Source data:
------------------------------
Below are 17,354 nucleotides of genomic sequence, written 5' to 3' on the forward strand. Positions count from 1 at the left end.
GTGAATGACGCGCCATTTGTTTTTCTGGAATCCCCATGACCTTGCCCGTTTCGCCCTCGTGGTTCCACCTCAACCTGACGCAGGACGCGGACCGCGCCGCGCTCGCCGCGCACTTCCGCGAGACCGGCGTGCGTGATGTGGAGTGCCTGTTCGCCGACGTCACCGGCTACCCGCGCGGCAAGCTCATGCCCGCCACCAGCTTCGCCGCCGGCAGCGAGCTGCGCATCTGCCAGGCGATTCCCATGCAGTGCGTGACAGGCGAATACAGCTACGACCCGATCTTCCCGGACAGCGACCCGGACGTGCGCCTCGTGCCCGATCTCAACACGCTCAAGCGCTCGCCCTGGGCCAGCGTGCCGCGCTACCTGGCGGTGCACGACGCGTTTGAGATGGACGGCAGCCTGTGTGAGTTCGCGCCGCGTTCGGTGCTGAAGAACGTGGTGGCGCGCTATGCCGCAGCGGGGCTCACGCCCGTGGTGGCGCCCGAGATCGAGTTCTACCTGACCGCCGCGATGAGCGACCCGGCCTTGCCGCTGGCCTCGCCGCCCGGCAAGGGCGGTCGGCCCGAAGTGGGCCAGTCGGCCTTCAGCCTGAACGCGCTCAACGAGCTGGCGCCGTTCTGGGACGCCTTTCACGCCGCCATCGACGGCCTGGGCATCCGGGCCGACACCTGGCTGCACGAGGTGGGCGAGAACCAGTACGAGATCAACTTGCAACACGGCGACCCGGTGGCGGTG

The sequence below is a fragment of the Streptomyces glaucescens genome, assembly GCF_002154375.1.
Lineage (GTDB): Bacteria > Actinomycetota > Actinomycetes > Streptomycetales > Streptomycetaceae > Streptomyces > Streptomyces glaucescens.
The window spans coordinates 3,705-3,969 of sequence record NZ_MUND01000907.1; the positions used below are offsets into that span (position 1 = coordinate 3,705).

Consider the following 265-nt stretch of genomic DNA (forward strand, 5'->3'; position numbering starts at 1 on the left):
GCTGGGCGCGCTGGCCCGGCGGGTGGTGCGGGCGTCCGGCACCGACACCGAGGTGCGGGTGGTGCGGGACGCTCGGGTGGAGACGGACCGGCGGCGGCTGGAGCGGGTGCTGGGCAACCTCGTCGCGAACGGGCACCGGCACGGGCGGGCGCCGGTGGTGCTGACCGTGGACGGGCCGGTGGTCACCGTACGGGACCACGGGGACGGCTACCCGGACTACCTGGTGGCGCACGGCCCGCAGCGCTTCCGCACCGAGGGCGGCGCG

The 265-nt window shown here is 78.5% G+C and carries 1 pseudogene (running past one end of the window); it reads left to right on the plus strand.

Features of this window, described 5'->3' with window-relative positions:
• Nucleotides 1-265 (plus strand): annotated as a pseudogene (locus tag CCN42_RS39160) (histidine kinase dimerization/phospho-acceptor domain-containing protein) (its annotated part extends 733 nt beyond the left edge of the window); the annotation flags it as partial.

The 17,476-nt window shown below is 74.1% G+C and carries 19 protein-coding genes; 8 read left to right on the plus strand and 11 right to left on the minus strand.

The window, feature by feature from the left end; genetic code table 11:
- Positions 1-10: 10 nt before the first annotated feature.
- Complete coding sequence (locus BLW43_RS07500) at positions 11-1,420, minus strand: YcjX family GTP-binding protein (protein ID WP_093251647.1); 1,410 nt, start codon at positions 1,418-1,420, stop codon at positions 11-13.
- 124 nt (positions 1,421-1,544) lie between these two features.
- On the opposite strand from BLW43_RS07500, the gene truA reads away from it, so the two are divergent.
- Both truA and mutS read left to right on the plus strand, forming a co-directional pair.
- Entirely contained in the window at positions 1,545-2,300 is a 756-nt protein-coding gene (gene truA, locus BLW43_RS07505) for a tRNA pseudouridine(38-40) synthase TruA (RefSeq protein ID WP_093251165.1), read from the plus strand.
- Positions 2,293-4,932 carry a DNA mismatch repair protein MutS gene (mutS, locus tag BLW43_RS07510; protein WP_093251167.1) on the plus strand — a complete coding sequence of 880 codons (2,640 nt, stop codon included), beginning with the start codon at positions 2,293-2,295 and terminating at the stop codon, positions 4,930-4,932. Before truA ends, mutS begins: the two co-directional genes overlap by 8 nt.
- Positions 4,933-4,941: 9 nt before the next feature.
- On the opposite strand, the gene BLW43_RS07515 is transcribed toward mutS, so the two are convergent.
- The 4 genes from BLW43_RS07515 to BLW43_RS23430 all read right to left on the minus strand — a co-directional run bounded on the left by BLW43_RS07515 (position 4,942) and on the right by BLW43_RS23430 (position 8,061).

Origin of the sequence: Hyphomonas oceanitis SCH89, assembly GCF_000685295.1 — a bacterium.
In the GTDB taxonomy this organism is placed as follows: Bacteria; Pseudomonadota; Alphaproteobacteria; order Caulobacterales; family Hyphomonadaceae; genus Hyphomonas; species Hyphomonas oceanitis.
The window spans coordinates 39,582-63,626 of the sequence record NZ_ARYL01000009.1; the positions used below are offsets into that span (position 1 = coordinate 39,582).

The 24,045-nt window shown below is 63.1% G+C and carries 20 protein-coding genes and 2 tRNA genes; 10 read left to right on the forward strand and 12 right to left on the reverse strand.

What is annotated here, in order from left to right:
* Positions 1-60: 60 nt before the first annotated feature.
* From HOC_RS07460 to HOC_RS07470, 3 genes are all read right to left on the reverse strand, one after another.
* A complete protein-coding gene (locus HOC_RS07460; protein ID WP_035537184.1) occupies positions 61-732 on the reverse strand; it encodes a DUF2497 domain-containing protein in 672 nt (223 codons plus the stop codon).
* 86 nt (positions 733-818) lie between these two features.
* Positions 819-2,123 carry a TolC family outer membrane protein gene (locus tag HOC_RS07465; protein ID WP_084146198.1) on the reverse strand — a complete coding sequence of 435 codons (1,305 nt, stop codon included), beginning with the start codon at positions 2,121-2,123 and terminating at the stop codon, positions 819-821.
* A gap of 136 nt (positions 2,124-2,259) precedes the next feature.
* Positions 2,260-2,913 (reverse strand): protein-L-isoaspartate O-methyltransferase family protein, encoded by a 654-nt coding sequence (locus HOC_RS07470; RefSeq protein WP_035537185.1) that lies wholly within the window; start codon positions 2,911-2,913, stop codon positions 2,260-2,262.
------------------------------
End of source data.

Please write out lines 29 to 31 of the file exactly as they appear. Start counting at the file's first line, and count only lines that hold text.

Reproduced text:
* From HOC_RS07460 to HOC_RS07470, 3 genes are all read right to left on the reverse strand, one after another.
* A complete protein-coding gene (locus HOC_RS07460; protein ID WP_035537184.1) occupies positions 61-732 on the reverse strand; it encodes a DUF2497 domain-containing protein in 672 nt (223 codons plus the stop codon).
* 86 nt (positions 733-818) lie between these two features.